When you’re faced with downtime, data isn’t available to your customers, which generally means that business—yours and your customers’—stops. This can quickly get expensive. So whether it’s a blizzard or zombies, you’d better have a disaster recovery plan in place.
First, take an operational risk assessment of your building and its key operating components, including its location, power generation, HVAC, critical systems, network infrastructure, security, work space, fire protection, building floors and walls, and utilities. After you’ve identified potential risks to operations, prioritize the risk scenarios (e.g., fire, flood, earthquake, hurricane, vandalism) in order of severity, potential damage, and likelihood of occurrence. This will help you determine the order of your plan’s response activities, based on the situation.
Now you’re ready to develop your plan. While each disaster recovery plan is unique, here are a few general areas to address:
- Initiate emergency response procedures, including event report, notifications, damage assessment, and assembly of teams.
- Launch emergency procedures, including data protection, quality assurance, security, and backup; power, HVAC, and utility management; and back-up for applications, hardware, network, etc.
- Decide whether to declare disaster: Determine if the situation can be handled without staff leaving the building. If situation is serious, declare disaster, issue evacuation orders, and instruct staff to follow emergency procedures.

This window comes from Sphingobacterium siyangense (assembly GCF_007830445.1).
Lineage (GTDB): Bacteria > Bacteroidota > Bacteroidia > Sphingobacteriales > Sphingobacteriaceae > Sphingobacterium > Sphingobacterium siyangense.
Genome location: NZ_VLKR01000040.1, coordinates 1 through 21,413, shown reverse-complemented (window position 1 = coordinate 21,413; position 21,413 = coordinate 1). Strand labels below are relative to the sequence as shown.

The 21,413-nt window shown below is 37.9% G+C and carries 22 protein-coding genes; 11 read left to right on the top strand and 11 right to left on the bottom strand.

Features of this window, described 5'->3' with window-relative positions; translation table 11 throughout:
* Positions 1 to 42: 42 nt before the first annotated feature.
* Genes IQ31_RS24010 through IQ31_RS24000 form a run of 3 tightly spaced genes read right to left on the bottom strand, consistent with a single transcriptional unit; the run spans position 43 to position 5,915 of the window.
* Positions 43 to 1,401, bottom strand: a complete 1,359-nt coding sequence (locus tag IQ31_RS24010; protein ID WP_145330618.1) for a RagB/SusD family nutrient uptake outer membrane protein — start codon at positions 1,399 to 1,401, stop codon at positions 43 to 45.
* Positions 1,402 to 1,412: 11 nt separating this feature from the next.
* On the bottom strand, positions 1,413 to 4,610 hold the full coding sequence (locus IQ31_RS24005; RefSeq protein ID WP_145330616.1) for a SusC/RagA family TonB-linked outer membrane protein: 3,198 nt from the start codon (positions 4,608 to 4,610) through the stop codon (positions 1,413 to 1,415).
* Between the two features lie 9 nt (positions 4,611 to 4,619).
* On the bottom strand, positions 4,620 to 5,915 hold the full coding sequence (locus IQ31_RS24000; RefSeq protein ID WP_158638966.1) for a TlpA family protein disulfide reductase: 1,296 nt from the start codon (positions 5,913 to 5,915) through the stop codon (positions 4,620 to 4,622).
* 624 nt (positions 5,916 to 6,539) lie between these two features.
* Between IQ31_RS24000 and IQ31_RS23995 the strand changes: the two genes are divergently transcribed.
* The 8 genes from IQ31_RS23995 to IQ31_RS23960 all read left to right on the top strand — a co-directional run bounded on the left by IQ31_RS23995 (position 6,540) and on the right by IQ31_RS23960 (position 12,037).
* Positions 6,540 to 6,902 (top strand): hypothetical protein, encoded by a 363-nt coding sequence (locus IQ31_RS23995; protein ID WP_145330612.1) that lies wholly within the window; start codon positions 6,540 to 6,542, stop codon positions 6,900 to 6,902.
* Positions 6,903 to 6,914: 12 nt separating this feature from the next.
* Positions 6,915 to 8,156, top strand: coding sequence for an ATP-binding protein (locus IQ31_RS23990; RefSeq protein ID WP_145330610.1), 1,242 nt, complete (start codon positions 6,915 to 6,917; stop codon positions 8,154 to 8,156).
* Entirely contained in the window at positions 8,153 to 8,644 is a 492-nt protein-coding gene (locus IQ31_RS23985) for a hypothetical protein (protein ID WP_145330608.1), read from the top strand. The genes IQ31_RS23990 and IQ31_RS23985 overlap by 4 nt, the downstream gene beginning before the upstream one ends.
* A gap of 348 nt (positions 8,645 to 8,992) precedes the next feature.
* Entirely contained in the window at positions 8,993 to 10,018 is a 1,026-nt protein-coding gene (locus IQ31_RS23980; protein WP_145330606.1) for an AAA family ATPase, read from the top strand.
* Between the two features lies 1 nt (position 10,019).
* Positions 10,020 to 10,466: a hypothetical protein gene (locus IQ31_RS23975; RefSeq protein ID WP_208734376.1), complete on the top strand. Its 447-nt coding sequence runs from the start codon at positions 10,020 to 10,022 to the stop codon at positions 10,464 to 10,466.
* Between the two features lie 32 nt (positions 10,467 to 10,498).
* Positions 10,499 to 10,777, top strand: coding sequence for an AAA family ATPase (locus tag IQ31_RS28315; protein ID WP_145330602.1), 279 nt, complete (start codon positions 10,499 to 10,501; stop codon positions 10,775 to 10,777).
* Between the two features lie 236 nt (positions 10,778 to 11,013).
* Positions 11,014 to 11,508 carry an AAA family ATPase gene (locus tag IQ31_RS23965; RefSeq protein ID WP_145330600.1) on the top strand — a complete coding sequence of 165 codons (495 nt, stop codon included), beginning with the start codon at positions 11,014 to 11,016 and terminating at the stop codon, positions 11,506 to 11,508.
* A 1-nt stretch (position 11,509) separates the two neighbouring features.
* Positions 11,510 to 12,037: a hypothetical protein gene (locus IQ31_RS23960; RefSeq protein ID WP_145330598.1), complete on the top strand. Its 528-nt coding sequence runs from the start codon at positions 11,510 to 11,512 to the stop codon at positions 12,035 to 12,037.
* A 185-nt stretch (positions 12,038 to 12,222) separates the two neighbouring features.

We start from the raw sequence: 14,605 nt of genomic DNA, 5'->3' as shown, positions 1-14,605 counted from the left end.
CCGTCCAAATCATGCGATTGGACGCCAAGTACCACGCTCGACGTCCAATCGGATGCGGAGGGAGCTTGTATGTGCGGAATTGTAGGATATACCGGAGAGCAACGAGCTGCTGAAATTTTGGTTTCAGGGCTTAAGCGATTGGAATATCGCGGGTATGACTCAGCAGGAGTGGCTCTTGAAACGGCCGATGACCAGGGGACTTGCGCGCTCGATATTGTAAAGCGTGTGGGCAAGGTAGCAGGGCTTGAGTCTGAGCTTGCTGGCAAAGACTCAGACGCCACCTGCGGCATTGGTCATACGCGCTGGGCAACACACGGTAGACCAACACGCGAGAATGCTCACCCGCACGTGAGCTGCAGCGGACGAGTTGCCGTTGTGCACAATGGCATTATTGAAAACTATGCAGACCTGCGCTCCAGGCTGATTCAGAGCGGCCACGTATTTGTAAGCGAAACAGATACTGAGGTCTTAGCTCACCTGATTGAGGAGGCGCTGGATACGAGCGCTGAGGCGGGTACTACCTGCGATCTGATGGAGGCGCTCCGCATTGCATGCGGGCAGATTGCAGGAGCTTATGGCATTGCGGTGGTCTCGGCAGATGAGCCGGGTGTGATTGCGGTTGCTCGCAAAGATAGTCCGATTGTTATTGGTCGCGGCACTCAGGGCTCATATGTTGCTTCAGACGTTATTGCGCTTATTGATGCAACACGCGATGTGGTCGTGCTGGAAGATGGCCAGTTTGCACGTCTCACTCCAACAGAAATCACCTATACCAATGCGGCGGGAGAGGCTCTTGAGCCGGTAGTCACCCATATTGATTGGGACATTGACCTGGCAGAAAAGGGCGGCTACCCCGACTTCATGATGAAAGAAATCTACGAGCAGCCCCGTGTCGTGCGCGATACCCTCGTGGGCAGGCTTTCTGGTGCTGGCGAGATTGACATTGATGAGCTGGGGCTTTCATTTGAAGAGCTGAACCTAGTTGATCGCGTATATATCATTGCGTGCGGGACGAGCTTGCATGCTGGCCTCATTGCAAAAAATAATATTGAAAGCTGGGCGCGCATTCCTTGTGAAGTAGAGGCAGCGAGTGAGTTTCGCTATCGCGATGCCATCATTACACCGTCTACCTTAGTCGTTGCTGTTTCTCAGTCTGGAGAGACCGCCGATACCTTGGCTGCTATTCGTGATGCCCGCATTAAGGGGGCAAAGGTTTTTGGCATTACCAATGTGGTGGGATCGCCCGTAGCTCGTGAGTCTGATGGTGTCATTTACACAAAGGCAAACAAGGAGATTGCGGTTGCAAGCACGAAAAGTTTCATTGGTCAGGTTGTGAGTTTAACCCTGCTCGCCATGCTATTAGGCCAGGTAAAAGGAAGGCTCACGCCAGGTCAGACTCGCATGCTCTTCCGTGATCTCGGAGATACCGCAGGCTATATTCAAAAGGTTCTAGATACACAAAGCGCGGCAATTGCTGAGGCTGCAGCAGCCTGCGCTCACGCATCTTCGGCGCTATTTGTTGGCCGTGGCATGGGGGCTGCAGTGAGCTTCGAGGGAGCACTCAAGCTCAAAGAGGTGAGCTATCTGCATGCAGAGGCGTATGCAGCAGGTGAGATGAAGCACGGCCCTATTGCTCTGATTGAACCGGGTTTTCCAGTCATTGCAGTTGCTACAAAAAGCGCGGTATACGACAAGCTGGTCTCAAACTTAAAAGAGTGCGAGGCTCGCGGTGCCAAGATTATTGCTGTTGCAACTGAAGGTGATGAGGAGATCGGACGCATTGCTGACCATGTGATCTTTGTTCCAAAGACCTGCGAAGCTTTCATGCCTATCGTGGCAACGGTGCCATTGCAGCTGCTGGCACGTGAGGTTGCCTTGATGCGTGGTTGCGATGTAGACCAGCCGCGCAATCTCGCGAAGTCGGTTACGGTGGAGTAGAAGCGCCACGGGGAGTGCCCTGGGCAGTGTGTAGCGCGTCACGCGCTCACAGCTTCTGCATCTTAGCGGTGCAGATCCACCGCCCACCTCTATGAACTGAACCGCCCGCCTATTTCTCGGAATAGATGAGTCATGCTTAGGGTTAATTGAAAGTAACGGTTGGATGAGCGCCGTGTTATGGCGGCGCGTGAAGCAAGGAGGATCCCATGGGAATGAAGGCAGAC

- Continue backup and recovery procedures, including application-level backup procedures, hardware-level, network backup, and launch recovery procedures.
- Begin alternate site recovery procedures, as necessary. Initial teams arrive at alternate data center or contracted facility and launch all recovery procedures.
- Address primary site situation, determining if the site is repaired and ready to accept data center operations. Launch all recovery procedures upon return, and data center staff return to complete recovery and resume normal operations.
- Conduct post-recovery activities, including validating that all systems, assets, and utilities are functioning normally. Review the event and response, identify lessons learned, and summarize in a report to management.
Lastly, once you’ve developed and implemented your plan:
- Test it regularly to reflect the changing dynamics of your environment.
- Review it regularly to ensure it still supports your organization’s needs and goals.
Like a health check-up, your disaster recovery plan needs a regular review and test to ensure that your systems and staff are prepared for any disaster that might occur—zombies or not.